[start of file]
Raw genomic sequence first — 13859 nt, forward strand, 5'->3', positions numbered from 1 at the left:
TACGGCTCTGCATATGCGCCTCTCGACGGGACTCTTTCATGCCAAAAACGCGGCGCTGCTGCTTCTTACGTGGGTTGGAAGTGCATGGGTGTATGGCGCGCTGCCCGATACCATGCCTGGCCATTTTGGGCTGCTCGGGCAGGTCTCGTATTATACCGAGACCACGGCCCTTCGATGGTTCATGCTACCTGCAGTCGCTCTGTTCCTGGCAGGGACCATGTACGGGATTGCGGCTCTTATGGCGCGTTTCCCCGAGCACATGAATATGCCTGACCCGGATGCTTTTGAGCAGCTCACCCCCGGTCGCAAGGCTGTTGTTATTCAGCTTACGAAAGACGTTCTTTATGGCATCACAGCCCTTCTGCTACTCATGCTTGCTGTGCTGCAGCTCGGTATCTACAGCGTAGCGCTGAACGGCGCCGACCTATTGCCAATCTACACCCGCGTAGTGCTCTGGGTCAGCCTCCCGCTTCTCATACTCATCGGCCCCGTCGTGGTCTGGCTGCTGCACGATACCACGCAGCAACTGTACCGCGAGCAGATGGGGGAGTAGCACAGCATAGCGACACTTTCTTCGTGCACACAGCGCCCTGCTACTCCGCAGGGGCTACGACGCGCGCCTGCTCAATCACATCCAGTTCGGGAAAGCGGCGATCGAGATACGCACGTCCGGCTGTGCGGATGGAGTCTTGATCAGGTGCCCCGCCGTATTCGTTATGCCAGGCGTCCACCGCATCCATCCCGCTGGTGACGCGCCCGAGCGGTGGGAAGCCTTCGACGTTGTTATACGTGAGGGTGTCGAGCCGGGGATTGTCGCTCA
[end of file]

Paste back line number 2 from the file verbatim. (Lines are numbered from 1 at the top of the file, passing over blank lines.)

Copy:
TACGGCTCTGCATATGCGCCTCTCGACGGGACTCTTTCATGCCAAAAACGCGGCGCTGCTGCTTCTTACGTGGGTTGGAAGTGCATGGGTGTATGGCGCGCTGCCCGATACCATGCCTGGCCATTTTGGGCTGCTCGGGCAGGTCTCGTATTATACCGAGACCACGGCCCTTCGATGGTTCATGCTACCTGCAGTCGCTCTGTTCCTGGCAGGGACCATGTACGGGATTGCGGCTCTTATGGCGCGTTTCCCCGAGCACATGAATATGCCTGACCCGGATGCTTTTGAGCAGCTCACCCCCGGTCGCAAGGCTGTTGTTATTCAGCTTACGAAAGACGTTCTTTATGGCATCACAGCCCTTCTGCTACTCATGCTTGCTGTGCTGCAGCTCGGTATCTACAGCGTAGCGCTGAACGGCGCCGACCTATTGCCAATCTACACCCGCGTAGTGCTCTGGGTCAGCCTCCCGCTTCTCATACTCATCGGCCCCGTCGTGGTCTGGCTGCTGCACGATACCACGCAGCAACTGTACCGCGAGCAGATGGGGGAGTAGCACAGCATAGCGACACTTTCTTCGTGCACACAGCGCCCTGCTACTCCGCAGGGGCTACGACGCGCGCCTGCTCAATCACATCCAGTTCGGGAAAGCGGCGATCGAGATACGCACGTCCGGCTGTGCGGATGGAGTCTTGATCAGGTGCCCCGCCGTATTCGTTATGCCAGGCGTCCACCGCATCCATCCCGCTGGTGACGCGCCCGAGCGGTGGGAAGCCTTCGACGTTGTTATACGTGAGGGTGTCGAGCCGGGGATTGTCGCTCA